Scott Pruitt, President-elect Donald Trump's nominee to lead the Environmental Protection Agency, said Wednesday at his confirmation hearing that climate change is real and that humans play a role in it — a reversal of his past statements.
"Science tells us the climate is changing and human activity in some matter impacts that change," Pruitt said when asked by Sen. Ed Markey (D-Mass.).
Pruitt went on to question how much of an impact humans have on climate change, saying that's, "subject to continuing debate and dialogue."
However his admission that climate change is real and in part caused by humans is a reversal from statements he's made on the issue from as early as May, when he said there is legitimate debate about the science behind climate change.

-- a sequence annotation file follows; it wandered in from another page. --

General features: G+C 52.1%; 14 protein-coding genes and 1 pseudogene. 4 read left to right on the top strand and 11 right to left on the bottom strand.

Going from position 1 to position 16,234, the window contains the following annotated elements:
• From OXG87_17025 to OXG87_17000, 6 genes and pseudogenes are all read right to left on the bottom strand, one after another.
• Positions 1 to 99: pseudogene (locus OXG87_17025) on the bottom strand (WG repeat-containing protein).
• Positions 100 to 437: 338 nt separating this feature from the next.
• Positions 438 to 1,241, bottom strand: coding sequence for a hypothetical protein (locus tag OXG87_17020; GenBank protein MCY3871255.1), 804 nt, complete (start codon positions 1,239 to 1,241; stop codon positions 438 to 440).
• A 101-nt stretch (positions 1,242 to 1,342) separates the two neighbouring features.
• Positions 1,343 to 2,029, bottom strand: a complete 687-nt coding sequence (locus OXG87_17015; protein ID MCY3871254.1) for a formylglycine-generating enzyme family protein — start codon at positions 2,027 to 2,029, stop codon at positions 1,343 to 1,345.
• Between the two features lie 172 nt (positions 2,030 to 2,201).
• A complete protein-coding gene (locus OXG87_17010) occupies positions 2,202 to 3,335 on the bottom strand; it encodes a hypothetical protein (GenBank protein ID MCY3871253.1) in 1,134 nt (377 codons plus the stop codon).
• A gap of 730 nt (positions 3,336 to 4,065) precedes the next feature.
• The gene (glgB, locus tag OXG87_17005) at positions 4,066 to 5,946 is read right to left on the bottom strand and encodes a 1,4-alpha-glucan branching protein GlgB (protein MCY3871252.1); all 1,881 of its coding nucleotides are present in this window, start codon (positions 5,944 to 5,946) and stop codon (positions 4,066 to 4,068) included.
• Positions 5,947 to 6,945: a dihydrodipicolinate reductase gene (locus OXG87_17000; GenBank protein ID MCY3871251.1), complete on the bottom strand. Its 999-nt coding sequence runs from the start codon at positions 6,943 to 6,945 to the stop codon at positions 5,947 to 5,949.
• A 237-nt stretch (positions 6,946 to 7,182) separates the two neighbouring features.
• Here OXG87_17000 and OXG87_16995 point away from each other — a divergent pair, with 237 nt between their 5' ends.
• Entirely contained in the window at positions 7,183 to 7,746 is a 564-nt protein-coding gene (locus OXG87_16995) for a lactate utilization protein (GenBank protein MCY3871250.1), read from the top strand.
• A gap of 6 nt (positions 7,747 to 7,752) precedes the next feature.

"Scientists continue to disagree about the degree and extent of global warming and its connection to the actions of mankind," Pruitt co-wrote in an op-ed in the National Review in May. "That debate should be encouraged — in classrooms, public forums and the halls of Congress. It should not be silenced with threats of prosecution. Dissent is not a crime."
Pruitt also disagreed with his would-be boss, Trump, who once tweeted that climate change is a "hoax" started by China.
"I do not believe climate change is a hoax," Pruitt said.
Pruitt is one of Trump's most controversial nominees.
As attorney general of Oklahoma, a position he currently holds, Pruitt has sued the EPA over emissions standards.